PERU, Ind. -- Indiana's 'Circus City' held a memorial service Thursday for 'The Great Wilno, Human Projectile,' the legendary human cannonball of the Big Top who spent his retirement teaching children his circus skills.
Willi Wilno died Tuesday in a Fort Wayne hospital. He was 80.
Wilno was born Otto Willi Wiedrich in Dresden, Germany, where he began his career. He thrilled crowds worldwide with his 60-foot arcing flights from a smoking cannon's mouth into a safety net 200 feet away.
'You don't hear the explosion because your mind's a blank,' Wilno said. 'You come out head first and you're completely numb until you hit the highest plane. Then your senses come backand you realize you must turn over. The only way you can land is flat on your back.'
One of his greatest flights was over a giant Ferris wheel at the 1936 New York World's Fair.
The advertisements that called act death-defying were not just ballyhoo. A fellow performer who substituted for him at times once fell short of the net, plunging to his death.
The tragedy made Wilno grieve, but boosted his career as newspapers at first erroneously reported the Great Wilno himself had been killed.
Peru is known as Indiana's 'circus city' because it holds an annual circus, inspired by the many Big Top troupers who retired in the area. After Wilno retired in Peru in 1958 he began training local children to perform in the annual circus.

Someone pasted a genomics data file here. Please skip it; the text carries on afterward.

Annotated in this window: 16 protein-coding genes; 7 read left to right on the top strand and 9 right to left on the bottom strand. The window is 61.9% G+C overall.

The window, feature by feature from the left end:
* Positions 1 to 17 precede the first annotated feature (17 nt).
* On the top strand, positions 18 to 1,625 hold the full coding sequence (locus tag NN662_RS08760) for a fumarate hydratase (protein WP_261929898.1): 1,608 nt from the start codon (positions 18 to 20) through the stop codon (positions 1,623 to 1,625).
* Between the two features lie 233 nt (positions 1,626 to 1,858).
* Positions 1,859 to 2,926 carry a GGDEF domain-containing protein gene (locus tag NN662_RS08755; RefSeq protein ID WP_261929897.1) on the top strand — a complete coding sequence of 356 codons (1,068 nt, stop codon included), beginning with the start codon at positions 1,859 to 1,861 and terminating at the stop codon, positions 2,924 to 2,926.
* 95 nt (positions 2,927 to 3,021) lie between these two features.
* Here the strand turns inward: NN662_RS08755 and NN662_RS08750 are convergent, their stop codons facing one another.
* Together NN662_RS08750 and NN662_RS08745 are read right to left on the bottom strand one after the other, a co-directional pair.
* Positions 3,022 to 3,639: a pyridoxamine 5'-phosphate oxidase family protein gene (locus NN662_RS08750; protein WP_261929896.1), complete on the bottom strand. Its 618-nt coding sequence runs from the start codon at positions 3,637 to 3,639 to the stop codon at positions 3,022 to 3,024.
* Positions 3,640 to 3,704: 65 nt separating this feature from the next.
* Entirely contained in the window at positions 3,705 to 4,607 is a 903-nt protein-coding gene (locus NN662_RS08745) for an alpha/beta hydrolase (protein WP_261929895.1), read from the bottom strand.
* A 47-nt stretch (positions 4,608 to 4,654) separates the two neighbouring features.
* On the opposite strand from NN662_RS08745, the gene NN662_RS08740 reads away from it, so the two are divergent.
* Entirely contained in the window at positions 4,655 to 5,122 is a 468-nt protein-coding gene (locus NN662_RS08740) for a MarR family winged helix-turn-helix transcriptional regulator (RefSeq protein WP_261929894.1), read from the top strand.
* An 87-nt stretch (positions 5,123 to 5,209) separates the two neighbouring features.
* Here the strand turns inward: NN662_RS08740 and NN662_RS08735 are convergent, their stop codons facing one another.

Wilno was a watchmaker in Berlin when he abandoned the quiet trade for the spotlight and the crowds of the circus life, joining a trapeze act in 1916.
Twelve years later he built his cannon and moved to America, traveling for three years with the Peru-based Hagenbeck Wallace Circus.
He quit circuses in 1932, built a new cannon and independently worked fairs, carnivals and amusement parks until he moved to Peru in 1958.
He suffered recently from emphysema, but loved to reminisce and to instruct young people, insisting on courage.
'If you're afraid of something, you shouldn't do it,' he told a reporter just last year, admitting erosion of his courage led him to retire.
'The more times you do it, the more scared you get. You see how many things can go wrong,' he explained.